Jessica Cartner is a first year BA English student at the University of Sunderland. Her interests in the Gothic are monstrous and the humane, Romantic Gothic and Victorian Gothic.
My name is Jessica. The blog admin recently inspired me to create a Gothic fiction playlist, and they provided me with this opportunity to share it with you. The pieces are not ranked, though I tried to arrange their order to make your listening a little more interesting:
Perhaps a little predictable, but this 1979 number one hit was inspired by Emily Brontë’s Gothic novel of the same name. Bush’s vocals are innocent yet ghostly, and as you sing along, you may just feel like wandering around the Yorkshire moors…
With those budding synthesisers, ethereal French and English vocals, and hypnotic rhythm, this song will haunt you for many weeks to come.
The robotic voice and spooky content of this song is perfect for reading or writing some Gothic science-fiction.
The American version of the music video for this song is very interesting, where the lead singer brings a Victorian maid into the 21st century. Out of the shadows, and into the light, you may find yourself singing this at impromptu moments.
For something slightly more quiet, contemplative and deeply moving, you may want to listen to this piece by Beethoven. It may be a suitable accompaniment to your reading or writing of description, especially of landscape or architecture.
A frightening little song, it will make you wonder if you have overlooked anybody who may be watching over you…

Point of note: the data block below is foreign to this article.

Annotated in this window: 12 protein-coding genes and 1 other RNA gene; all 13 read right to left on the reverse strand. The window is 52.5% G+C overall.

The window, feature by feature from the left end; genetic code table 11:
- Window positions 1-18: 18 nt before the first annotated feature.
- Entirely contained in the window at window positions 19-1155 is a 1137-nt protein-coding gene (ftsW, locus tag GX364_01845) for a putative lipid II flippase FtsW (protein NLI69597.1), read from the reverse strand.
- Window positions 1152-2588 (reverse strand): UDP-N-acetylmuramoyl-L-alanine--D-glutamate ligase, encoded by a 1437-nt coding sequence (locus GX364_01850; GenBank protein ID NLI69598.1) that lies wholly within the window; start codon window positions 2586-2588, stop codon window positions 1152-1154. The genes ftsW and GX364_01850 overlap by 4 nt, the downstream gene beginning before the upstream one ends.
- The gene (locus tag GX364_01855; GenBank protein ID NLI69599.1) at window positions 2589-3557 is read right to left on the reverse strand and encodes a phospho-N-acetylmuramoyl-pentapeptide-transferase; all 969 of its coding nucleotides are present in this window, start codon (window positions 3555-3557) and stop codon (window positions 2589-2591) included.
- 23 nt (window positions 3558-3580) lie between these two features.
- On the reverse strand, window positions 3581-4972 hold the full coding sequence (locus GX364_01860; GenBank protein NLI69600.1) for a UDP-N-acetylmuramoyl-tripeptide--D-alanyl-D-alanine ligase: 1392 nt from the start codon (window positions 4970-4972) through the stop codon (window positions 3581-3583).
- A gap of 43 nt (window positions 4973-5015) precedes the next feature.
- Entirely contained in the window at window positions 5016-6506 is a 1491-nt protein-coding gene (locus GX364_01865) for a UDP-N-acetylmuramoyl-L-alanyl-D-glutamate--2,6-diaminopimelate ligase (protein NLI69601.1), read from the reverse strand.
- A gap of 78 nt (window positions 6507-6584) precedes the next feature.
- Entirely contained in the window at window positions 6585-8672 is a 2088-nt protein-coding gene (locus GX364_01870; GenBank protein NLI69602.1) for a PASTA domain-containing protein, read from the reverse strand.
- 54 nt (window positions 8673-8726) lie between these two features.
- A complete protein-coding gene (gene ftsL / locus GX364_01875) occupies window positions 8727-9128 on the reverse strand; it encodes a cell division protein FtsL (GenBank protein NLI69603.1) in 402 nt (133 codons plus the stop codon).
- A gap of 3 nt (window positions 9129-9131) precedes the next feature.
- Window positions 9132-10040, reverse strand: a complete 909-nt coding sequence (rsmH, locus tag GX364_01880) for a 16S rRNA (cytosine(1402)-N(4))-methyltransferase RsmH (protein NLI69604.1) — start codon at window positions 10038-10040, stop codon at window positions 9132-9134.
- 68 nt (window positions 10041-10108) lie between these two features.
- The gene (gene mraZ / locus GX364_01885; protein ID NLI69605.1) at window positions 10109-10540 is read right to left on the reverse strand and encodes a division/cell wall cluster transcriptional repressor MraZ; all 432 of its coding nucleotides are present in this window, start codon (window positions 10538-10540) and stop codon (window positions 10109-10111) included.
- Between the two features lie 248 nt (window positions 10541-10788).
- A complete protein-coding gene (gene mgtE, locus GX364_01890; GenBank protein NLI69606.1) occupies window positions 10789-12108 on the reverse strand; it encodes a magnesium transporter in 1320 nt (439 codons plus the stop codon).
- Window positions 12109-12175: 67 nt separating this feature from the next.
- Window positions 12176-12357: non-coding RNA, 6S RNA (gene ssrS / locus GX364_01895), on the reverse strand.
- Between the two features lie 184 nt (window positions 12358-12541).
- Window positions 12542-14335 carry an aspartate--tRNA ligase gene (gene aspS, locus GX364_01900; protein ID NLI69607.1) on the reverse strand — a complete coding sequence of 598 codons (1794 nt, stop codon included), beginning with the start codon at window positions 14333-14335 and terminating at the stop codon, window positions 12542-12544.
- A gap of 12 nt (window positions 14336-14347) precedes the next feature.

Do you need an energetic song for the lycanthrope in your life? Look no further than this hit from the eighties!
Is your idea of a Gothic world just a bit fantastical, or dystopian, or both? This track could suit it well, and help you to focus on developing it into language just as rich as your imagination.
Perfect for writing about tragic heroes, this wonderful song will remind you that dreams can easily become nightmares.
Got a vampire in love? Then you’ll want to listen to this track with its dizzying guitars and deep-throated vocalist, who tells a story through the lyrics he sings.
It may state ‘sweet’ in the title, but this track is quite the opposite in its content. The music video is just as striking as the song’s lyrics, and could be a wonderful accompaniment to a Gothic story with a focus on the human psyche.
Featured in the 1997 film adaptation of Jane Eyre, this beautiful piece is darkly romantic. Its solemn notes are contrasted with gloriously with its light ones, making for some thought-provoking listening.
Bowie sang this as the Goblin King in the 1986 film Labyrinth. His raspy vocals and the dramatic instrumental combine to make a rather beautifully unnerving song.
Oh, those femme fatales! They will engross you just as much as they entice their fellow characters. Sing along in sympathy to this song.
I hope these songs and piano pieces can accompany your reading of Gothic fiction, or inspire you to write your own!
What would you add to this list? Let us know in the comments below.